SYNOPSIS: The Flowers Of Evil.
It is the long hot summer of 1976.
Young D.C. John Bottrell arrives in Bristol to begin work on the Somerset and Avon's Special Investigations Unit under the watchful eye of his former colleague, DCI Ian Glenister. Bottrell is soon
introduced to the unit's first case. The remains of a woman have been found in a disused ice
house in the garden of a Redland mansion, the only clue to her identity being the expensive
French mackintosh which she was wearing.
Bottrell, a young detective with a passion for criminology who also possesses psychic abilities,
has inherited his mother's flat in the city. On arriving, he soon makes the acquaintance of two
women: Anne- Marie Fleur, a French teacher at the university and a local language school who
is now Bottrell's new neighbour. The other is Dr Frances Leadbetter, a psychological profiler
with whom Bottrell soon establishes a romantic bond.
The following day, Glenister and his team attend the murder scene of two West Indians whose
bodies have been discovered behind a wall in a derelict house in the Bedminster district but the
team are interrupted by a summons to Brandon Hill where the body of a young woman has
been found, dumped in a garden refuse compound. Glenister suspects that this murder may
share features with that of the cold case murder, a suspicion which is confirmed when a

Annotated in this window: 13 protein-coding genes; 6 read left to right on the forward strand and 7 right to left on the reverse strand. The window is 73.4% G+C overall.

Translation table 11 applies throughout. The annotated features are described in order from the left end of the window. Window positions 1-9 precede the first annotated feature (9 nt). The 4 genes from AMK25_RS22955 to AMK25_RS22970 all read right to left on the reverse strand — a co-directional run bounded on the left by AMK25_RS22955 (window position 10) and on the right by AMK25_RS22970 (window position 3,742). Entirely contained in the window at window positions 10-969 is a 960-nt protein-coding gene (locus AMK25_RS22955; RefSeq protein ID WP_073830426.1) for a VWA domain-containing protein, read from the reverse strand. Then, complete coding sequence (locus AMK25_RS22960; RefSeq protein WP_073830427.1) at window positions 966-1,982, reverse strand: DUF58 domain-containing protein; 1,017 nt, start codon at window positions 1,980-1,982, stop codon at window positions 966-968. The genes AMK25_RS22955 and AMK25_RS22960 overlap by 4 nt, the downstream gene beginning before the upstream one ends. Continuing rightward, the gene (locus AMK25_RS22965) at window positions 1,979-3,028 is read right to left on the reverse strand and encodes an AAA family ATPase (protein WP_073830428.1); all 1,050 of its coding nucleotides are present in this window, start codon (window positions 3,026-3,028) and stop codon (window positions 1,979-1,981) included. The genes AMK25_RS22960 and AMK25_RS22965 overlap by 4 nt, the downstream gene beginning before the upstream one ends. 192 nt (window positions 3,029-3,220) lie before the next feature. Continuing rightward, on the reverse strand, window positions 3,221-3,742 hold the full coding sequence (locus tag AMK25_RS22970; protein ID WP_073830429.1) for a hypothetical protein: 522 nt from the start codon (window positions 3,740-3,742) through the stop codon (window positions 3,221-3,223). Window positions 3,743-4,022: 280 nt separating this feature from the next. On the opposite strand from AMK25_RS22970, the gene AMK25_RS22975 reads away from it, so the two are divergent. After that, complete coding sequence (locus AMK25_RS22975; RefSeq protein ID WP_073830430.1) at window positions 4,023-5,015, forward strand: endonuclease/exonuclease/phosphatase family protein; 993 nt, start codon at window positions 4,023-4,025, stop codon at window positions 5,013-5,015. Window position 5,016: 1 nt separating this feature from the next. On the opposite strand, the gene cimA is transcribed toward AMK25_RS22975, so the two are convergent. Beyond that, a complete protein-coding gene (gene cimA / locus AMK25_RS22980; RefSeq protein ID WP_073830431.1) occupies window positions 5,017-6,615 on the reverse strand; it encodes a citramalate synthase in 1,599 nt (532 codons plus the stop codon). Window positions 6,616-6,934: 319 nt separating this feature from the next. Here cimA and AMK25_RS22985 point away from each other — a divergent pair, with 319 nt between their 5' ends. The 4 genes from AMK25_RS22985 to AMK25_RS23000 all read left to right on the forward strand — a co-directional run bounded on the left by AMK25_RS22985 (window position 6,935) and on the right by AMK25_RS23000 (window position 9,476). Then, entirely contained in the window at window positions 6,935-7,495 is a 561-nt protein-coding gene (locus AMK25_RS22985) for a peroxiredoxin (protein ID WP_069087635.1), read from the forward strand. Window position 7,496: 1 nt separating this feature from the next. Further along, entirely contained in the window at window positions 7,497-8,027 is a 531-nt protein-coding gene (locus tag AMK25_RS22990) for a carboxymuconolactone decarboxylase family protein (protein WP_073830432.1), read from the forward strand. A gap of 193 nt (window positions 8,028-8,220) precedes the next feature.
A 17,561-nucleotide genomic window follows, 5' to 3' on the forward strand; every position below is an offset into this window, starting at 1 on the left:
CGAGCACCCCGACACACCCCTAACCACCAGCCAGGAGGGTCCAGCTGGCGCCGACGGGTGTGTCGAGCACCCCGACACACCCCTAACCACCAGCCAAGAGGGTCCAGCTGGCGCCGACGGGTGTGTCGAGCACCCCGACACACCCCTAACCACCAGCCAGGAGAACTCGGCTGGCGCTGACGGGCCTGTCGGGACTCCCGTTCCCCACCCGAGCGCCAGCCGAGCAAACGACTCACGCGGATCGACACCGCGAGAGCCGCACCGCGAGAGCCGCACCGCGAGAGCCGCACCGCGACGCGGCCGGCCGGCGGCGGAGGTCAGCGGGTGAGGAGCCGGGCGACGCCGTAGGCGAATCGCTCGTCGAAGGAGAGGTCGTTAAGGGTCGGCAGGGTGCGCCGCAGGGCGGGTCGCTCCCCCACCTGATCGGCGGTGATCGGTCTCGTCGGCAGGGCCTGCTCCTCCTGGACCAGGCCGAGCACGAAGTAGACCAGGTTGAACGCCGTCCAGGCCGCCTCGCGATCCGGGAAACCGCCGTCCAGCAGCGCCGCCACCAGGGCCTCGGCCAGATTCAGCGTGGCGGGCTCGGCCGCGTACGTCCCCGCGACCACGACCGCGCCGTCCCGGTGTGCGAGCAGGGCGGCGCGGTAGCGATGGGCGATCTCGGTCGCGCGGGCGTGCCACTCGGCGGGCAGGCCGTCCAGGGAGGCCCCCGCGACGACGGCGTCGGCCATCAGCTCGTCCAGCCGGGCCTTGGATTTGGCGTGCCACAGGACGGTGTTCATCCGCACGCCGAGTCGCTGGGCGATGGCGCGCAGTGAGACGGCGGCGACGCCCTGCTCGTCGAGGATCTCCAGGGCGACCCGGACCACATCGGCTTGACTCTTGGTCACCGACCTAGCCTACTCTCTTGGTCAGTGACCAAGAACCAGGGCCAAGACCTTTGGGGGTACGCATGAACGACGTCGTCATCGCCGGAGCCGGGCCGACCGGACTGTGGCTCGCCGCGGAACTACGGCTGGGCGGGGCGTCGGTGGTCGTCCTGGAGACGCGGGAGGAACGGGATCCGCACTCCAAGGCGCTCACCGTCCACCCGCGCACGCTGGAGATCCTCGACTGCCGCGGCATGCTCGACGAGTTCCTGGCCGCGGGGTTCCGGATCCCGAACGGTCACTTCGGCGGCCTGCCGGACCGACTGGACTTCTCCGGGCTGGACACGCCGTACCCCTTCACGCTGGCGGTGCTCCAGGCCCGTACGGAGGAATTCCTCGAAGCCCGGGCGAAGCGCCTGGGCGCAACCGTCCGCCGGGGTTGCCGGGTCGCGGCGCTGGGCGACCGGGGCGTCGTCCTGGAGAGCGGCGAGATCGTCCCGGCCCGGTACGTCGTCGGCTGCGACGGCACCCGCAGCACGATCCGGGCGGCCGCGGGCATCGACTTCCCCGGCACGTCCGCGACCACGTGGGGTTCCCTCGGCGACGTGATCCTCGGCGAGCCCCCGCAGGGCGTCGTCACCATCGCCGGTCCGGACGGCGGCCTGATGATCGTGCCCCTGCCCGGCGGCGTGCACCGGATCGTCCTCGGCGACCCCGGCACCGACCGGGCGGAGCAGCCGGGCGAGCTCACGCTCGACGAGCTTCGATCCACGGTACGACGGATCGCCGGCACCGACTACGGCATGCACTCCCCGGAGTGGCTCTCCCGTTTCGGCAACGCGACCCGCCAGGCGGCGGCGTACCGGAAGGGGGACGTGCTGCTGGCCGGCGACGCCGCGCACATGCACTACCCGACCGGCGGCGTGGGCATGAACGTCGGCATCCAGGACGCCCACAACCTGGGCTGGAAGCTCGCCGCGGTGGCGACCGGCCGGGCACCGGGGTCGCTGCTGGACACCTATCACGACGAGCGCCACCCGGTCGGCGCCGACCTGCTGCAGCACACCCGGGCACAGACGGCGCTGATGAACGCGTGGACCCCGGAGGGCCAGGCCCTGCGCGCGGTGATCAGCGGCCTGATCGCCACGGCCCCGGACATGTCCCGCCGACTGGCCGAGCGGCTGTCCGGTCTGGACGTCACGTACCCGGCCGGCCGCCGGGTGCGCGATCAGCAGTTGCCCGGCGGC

second victim is found dead on the Bristol Downs.
Further investigation reveals that the murdered girl was a French student who had been attending
an English language school not far from Bottrell's residence. Meanwhile, both Bottrell and
Anne- Marie independently experience disturbing dreams and psychic phenomena. They
discuss their findings and when Bottrell investigates the history of the area he discovers that
the underlying cause may well be a gruesome murder which occurred in the house in Victorian
Suspicion for the student murder now centres upon Norman Stanton, an EFL teacher at the
language school who has made advances to one of the young women there and who, it now
transpires, has been accused of being a collector of pornography. Under duress at the
hands of Glenister's tough interviewing technique, Stanton makes a confession. Bottrell is deeply
disturbed at this outcome and, believing him to be innocent, persuades Glenister to free him, although under surveillance.
The following day another girl dies as the victim of a frenzied knife attack and Stanton is suspected of her murder. However, he is subsequently found to have committed suicide.
Meanwhile, investigations in France reveal that Isabelle, the French cold case victim, was previously married to a Frenchman called Henri Fleur and when Bottrell’s colleague, Thomas, travels to Normandy to interview him, he finds that she had an affair with a Bristol painter called Jack Slade. Suspecting Slade may provide a clue to her murder, he returns to England to interview him.
In a final dramatic twist, Bottrell realises the true identity of the serial killer.
A crime novel, comprising a fast- paced narrative, "Flowers of Evil" features the
Cornish detective, John Bottrell.